You can easily make your own powder or liquid amendment with seaweed — all it takes is drying and pulverizing on the one hand, or on the other, making a tea from seaweed fronds soaked in fresh water for a couple days. Some prefer to add seaweed directly to the garden, turning it in with a fork and letting the soil do the rest. This is best done after the weed has been thoroughly dried, though, as fresh it attracts the attention of critters with good noses like raccoons and dogs who will dig it up. And the bulkier seaweeds become quite slimy during decomposition, making encounters with it in the garden less than pleasant.

Composting seaweed, on the other hand, allows the gardener to deliver the goodness of it in a more inert form, so this is my preferred method of incorporation.

The first thing I do is to soak the seaweed in a barrel for an hour to remove any of the residual salt from it, then dump the water, refill it, and add more. There are gardeners more experienced than I who will say that rinsing is unnecessary, that the salt content of seaweed and the amount of salt clinging to its suface is negligible. My intuition says that these sea salts might also be beneficial to the garden, being that their constituents are quite various and rich in minerals other than just sodium, but I usually err on the side of caution. The one verifiable benefit to soaking is that it removes the pounds of sand which clings to the weed, something which I like to avoid adding to my raised beds. Some gardens of course can benefit from the addition of some fine sand. I keep the sand aside to add to potting mixes and the like.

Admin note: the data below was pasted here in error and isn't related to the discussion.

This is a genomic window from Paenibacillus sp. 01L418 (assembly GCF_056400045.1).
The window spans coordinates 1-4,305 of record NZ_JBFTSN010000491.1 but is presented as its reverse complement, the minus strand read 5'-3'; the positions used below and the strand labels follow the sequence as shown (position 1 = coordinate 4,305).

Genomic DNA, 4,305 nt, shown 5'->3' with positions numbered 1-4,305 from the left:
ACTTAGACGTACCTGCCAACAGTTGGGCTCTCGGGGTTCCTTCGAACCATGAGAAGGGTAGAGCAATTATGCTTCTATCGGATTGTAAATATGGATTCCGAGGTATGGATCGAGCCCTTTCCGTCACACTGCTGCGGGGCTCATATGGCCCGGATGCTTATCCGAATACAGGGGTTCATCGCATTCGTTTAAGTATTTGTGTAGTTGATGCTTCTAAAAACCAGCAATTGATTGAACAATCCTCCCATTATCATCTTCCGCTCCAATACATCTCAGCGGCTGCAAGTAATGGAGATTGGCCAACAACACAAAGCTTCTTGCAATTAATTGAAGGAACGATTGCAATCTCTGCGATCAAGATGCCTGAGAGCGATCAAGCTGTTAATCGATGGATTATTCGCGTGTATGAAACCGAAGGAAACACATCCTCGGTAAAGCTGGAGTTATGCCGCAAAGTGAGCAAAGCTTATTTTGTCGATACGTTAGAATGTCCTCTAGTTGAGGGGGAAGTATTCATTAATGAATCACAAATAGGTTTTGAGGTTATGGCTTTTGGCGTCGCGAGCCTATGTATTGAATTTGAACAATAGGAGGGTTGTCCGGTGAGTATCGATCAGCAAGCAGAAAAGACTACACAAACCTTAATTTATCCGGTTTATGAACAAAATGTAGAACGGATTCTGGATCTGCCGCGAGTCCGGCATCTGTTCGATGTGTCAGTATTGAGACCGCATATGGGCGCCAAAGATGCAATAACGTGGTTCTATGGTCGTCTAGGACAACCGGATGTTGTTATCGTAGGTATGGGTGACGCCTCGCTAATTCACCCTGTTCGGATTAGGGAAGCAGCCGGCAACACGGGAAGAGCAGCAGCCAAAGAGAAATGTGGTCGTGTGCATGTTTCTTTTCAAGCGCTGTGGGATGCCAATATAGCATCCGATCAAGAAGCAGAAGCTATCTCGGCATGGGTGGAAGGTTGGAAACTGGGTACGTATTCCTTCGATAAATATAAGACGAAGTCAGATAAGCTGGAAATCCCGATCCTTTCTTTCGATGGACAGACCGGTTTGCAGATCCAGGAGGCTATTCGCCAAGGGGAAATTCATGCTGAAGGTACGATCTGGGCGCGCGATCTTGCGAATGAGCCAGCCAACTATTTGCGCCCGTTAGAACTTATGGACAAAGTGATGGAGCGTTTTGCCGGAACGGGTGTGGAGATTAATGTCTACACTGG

Once the seaweed is rinsed, I create a compost pile with equal parts seaweed and straw, in layers as high as needed: four inches of straw, two inches of seaweed, four more inches of straw, two more inches of seaweed, and so forth, and capping the whole pile with straw.

Seaweed is not exceedingly high in neither nitrogen nor carbon, so it doesn’t matter too much what it’s mixed with in the compost, but it’s important that whatever is mixed in with the seaweed will bring an airy-ness to the pile. On its own the seaweed bogs down quickly into an ooze impermeable to gas exchange, leading to a long, smelly, anaerobic digestion.

To finish I always cover the pile with chicken wire and stake that down securely to keep critters and their noses out. If they get into the pile, they don’t seem to eat anything, but their clawing disturbs a nicely constructed compost heap rapidly.

It doesn’t take very long for the new compost to ripen, depending on the usual atmospheric factors, and is perfect for direct addition to the garden and as a constituent in seed-starting and potting mixes.

So if you’re planning a trip to the shore, remember to pack something in which to carry some seaweed home. If you’re fortunate enough to happen on a wealth of fresh kelp, rockweed, or the like, then bag a bunch and join the increasing ranks of seaweed-savvy gardeners.